Moreover, this comparison also creates a difference between time periods in which the two men live. Lord Byron’s escape to Italy mentioned in the novel is seen by Lurie as a way to “escape a scandal” and is deemed by him as positive (Coetzee 3). Lurie believes that this departure could be explained by Italy having been “less hemmed in by convention, more passionate” (Coetzee 3). On the other hand, Lurie’s escape to Lucy’s farm is not the same, as Lurie moves from a modern city with many opportunities to live a satisfactory life to a farm where he can not have the same autonomy. While his love affairs and unwillingness to suppress his urges resemble the life of Byron, his shameful flight from the old life starts to create a new path for Lurie. In the end, he has to neglect his initial idea of writing about Byron to focus on another character in the poet’s life. This difference further enhances his inability to follow the poet’s footsteps.


While Lurie’s comparison to Byron reveals him as an arrogant and self-centered person, his own perception of other people exposes his cruel and insensitive nature. Here, Coetzee uses animals as a way to dehumanize people in the eyes of the protagonist. According to Olson, the use of dogs in the novel can not only reveal the systematic violence that many animals are subjected to but also make a connection to the notion of otherness rooted in racism and social disparity (119). Dogs in this novel become objects that can be beaten, experimented on, or killed. However, their possible role of companions does not exhibit any compassion in characters as well because people use dogs to their own volition. Human cruelty is described through the perspective of animals that suffer at the hands of people in the novel. Even Lurie decides to euthanize his dog, Driepoot, while the reasons for that action remain unclear (Coetzee 93). The dog’s fate is determined by a human, similarly to how the lives of people with lower status are controlled by more privileged individuals.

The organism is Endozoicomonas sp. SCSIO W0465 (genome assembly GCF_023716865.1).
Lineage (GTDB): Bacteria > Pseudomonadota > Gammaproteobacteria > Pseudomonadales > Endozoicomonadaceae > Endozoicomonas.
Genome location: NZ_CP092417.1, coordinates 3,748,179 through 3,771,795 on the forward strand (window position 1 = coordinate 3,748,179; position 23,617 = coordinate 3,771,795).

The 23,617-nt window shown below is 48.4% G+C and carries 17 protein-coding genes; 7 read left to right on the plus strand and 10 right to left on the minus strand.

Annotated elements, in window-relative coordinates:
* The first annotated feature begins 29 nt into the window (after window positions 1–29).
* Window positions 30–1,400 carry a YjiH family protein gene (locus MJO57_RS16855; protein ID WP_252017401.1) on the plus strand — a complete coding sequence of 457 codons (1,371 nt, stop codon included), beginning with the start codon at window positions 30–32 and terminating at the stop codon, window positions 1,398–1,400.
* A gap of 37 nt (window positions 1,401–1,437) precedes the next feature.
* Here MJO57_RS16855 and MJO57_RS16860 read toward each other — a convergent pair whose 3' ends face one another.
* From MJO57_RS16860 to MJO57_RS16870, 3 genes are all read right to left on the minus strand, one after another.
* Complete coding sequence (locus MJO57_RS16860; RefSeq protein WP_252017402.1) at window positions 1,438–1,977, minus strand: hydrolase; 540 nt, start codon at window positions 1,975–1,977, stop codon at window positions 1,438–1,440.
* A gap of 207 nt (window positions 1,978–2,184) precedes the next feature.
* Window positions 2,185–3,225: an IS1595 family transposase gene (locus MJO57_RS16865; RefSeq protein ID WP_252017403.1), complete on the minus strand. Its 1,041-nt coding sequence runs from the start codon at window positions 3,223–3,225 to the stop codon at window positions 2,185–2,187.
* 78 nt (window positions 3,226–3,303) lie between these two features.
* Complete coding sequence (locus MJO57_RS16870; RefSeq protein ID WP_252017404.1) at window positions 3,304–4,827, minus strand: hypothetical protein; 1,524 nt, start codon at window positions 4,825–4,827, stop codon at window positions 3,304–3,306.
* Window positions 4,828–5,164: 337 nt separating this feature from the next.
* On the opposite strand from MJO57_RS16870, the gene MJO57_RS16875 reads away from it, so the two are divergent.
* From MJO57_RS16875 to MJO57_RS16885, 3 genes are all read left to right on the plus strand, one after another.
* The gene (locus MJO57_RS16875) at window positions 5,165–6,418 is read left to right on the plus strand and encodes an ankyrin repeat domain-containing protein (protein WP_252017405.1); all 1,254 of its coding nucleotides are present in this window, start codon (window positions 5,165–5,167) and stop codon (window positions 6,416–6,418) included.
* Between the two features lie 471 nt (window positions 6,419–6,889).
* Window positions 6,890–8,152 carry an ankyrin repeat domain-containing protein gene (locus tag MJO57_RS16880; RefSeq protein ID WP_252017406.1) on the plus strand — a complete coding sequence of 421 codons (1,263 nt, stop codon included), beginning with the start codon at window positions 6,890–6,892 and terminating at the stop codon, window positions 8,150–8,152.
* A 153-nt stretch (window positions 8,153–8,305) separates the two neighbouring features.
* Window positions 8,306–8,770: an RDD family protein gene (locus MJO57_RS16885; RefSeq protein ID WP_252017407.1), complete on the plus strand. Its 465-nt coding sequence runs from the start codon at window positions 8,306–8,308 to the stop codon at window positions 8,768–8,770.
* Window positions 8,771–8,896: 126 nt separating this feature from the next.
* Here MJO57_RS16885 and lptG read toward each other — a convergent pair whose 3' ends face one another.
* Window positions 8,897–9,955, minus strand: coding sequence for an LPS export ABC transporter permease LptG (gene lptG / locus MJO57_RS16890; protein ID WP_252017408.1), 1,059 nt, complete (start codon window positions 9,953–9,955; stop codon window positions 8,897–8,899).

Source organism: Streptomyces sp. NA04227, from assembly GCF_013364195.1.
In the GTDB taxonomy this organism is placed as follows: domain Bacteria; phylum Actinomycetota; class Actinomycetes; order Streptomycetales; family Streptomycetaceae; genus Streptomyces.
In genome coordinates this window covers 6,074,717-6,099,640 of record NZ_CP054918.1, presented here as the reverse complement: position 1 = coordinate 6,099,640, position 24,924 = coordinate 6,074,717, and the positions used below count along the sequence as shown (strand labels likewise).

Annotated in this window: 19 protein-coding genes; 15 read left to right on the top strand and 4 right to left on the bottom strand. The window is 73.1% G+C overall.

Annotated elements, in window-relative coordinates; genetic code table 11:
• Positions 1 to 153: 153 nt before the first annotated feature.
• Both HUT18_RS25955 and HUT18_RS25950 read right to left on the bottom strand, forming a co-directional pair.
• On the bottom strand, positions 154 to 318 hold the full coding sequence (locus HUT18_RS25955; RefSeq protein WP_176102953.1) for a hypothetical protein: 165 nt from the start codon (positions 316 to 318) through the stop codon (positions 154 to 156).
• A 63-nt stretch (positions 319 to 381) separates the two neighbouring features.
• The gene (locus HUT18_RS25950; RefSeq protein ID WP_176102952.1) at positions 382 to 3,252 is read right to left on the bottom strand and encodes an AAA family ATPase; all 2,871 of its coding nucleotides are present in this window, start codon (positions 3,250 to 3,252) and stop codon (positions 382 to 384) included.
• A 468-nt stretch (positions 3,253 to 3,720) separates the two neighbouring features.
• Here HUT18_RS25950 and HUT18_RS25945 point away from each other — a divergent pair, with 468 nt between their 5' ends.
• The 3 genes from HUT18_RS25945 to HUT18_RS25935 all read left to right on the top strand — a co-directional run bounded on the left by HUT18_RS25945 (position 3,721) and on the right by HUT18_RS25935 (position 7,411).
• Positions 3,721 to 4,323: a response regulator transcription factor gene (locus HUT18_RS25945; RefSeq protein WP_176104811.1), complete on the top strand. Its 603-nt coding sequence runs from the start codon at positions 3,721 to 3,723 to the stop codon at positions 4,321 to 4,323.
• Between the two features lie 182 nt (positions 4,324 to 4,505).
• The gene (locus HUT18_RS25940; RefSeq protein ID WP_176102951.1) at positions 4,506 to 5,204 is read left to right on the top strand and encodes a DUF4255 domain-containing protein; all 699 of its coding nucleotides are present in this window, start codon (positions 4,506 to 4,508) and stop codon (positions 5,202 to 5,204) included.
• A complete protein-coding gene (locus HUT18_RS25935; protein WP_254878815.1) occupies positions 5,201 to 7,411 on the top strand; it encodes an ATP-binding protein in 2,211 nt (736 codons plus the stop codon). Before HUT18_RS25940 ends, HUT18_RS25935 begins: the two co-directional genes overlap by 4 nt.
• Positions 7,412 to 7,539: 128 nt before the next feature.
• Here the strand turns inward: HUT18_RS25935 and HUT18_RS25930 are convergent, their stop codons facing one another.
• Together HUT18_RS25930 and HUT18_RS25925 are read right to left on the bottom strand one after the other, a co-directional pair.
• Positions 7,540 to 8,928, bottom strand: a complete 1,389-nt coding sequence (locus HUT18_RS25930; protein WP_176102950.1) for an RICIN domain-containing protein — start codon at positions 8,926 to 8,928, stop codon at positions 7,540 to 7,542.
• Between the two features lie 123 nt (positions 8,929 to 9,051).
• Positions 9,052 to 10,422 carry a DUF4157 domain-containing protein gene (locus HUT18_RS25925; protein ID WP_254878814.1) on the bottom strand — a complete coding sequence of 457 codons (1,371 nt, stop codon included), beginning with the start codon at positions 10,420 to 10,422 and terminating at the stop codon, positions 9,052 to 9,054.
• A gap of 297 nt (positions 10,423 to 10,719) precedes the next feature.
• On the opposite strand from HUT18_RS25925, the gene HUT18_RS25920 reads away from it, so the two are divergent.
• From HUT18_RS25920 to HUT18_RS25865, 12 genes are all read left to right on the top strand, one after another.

Coetzee’s book Disgrace uses symbolism to make the description of the protagonist’s worldview and his actions more vivid. Lurie’s interest in Lord Byron shows his hedonistic outlook and his need to follow his urges and sexual desires. However, while Lord Byron’s successful escape grants him more freedom, Lurie fails to run from his mistakes and has to reconsider his choices. The depiction of animals further shows how people in the novel treat those who do not belong to their established classes. Dogs suffer from violence and lack of freedom, which is compared to underprivileged people without status. The use of dogs as objects of interest and violence is paralleled with the racial tensions described in the plot.

Works Cited

Coetzee, John Maxwell. Disgrace. Harvill Secker, 1999.

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Diehl, Lindsay Ann. “‘Savage Practices’: Geography and Human-Animal Relationships in JM Coetzee’s Disgrace.” Postcolonial Text, vol. 11, no. 4, 2016, pp. 1-16.

Olson, Greta. “‘Like a Dog’: Rituals of Animal Degradation in JM Coetzee’s Disgrace and Abu Ghraib Prison.” Journal of Narrative Theory, vol. 44, no. 1, 2014, pp. 116-156.

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StudyCorgi. (2021) 'Symbolism in Coetzee’s “Disgrace”'. 8 March.